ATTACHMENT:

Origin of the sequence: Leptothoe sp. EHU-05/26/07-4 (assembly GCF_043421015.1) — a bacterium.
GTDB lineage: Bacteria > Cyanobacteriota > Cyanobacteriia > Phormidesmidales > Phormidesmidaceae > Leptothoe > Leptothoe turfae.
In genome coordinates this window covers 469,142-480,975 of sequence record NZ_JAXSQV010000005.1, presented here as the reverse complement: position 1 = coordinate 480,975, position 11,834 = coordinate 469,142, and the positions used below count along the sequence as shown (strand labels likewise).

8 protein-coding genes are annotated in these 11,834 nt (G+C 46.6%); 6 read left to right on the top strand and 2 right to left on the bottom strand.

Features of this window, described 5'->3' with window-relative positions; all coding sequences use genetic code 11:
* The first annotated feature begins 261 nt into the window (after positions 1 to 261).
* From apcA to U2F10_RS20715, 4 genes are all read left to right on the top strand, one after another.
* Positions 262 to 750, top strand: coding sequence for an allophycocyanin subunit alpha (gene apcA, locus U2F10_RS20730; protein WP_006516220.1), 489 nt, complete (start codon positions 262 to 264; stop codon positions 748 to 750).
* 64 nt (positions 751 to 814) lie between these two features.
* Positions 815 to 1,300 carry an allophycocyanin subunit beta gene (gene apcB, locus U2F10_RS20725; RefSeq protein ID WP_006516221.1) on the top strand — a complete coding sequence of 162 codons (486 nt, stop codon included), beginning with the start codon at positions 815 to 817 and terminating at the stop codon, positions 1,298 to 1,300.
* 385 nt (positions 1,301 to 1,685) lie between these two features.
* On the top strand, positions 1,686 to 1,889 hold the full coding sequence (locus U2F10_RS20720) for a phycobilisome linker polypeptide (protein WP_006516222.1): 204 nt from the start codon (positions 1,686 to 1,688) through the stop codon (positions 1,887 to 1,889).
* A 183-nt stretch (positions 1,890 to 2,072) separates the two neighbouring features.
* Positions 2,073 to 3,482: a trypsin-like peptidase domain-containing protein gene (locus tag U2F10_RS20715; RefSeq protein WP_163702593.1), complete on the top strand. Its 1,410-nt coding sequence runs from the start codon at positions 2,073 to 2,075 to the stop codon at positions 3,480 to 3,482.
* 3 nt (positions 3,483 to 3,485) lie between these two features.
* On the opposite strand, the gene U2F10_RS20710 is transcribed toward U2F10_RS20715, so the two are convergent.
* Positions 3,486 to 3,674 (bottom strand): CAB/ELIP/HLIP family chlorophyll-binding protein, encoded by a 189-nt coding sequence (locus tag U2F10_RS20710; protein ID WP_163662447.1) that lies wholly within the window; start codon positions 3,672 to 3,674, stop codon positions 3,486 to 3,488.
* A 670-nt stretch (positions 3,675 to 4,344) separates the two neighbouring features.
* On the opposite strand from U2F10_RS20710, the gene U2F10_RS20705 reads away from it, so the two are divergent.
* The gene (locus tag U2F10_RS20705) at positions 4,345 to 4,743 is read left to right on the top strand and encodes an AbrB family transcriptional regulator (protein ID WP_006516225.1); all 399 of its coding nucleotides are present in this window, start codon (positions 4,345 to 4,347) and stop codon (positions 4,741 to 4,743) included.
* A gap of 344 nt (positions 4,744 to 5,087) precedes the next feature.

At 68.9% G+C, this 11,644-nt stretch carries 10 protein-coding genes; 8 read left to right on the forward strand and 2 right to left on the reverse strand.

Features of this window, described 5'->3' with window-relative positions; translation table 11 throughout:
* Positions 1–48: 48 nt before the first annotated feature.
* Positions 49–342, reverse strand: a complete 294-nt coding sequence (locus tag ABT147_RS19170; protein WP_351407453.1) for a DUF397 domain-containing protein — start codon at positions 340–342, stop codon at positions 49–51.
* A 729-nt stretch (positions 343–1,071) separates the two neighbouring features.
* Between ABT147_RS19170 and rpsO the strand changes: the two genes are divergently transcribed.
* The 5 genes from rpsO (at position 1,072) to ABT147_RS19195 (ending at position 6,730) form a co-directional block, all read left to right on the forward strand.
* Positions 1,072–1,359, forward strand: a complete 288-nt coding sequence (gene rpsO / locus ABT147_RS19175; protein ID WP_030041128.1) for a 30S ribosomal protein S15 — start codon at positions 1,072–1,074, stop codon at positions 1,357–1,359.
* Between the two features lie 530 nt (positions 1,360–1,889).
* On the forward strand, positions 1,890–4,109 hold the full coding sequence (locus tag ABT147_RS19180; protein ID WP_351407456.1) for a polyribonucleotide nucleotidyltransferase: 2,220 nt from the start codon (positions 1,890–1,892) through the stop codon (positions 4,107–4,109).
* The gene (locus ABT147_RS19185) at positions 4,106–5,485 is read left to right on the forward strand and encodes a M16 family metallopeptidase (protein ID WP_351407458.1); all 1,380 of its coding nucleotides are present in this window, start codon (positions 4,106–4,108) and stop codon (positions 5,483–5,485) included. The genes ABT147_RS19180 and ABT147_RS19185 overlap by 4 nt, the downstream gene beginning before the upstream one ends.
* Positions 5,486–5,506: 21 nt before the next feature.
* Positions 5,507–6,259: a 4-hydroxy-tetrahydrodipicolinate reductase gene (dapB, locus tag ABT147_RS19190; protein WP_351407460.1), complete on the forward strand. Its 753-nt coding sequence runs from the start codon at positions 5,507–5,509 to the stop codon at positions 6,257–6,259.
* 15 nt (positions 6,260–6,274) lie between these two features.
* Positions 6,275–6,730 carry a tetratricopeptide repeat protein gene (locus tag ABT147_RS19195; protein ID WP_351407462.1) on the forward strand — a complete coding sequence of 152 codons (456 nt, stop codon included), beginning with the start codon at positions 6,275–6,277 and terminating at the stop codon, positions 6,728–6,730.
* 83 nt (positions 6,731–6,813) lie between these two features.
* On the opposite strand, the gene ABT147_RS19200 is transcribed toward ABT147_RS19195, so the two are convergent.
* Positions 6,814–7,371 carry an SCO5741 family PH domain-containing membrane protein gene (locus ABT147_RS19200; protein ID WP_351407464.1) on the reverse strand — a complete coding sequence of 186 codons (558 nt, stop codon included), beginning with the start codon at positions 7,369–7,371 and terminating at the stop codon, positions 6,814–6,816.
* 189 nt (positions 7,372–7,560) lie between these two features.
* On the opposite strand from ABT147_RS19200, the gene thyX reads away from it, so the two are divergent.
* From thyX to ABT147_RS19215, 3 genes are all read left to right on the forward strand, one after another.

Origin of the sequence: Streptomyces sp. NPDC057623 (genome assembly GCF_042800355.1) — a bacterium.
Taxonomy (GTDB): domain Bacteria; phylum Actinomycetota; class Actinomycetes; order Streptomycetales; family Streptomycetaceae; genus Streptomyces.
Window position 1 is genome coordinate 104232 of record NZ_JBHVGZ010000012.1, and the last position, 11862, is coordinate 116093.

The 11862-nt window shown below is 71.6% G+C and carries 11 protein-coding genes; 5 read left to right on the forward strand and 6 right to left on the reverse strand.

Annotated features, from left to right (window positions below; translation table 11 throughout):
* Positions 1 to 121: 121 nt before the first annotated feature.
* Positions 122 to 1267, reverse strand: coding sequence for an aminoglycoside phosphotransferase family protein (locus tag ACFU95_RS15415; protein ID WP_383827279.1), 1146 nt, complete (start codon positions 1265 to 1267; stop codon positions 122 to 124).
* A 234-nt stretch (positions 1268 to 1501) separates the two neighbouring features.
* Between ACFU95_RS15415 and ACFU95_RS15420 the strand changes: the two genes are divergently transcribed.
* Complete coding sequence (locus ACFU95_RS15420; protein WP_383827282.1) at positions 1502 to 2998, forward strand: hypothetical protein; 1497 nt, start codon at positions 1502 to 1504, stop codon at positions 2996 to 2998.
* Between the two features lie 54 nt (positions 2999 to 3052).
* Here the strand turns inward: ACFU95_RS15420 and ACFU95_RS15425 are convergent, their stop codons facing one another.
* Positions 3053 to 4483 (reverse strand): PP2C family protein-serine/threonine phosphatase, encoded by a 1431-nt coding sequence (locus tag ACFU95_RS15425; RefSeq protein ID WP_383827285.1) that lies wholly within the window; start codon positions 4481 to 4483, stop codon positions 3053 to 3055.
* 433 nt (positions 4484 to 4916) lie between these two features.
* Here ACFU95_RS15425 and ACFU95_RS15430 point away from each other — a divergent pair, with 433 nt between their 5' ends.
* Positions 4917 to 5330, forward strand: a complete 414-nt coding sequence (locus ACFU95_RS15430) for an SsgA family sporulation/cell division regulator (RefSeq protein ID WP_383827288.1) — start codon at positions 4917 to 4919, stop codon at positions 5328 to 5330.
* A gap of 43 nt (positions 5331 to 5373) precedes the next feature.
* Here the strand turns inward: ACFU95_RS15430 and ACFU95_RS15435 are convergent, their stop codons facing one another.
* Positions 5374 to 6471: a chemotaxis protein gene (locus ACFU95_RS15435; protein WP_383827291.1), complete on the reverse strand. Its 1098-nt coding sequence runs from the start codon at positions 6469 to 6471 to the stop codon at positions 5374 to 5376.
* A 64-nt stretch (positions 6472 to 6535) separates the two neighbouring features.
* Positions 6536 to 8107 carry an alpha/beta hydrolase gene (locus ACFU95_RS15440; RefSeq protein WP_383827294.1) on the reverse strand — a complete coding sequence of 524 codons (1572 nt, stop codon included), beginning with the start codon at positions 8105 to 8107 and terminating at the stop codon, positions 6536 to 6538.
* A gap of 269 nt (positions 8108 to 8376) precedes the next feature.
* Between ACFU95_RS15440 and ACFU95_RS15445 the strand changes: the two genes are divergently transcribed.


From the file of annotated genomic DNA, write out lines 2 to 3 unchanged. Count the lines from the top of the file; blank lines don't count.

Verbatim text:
GTDB lineage: Bacteria > Cyanobacteriota > Cyanobacteriia > Phormidesmidales > Phormidesmidaceae > Leptothoe > Leptothoe turfae.
In genome coordinates this window covers 469,142-480,975 of sequence record NZ_JAXSQV010000005.1, presented here as the reverse complement: position 1 = coordinate 480,975, position 11,834 = coordinate 469,142, and the positions used below count along the sequence as shown (strand labels likewise).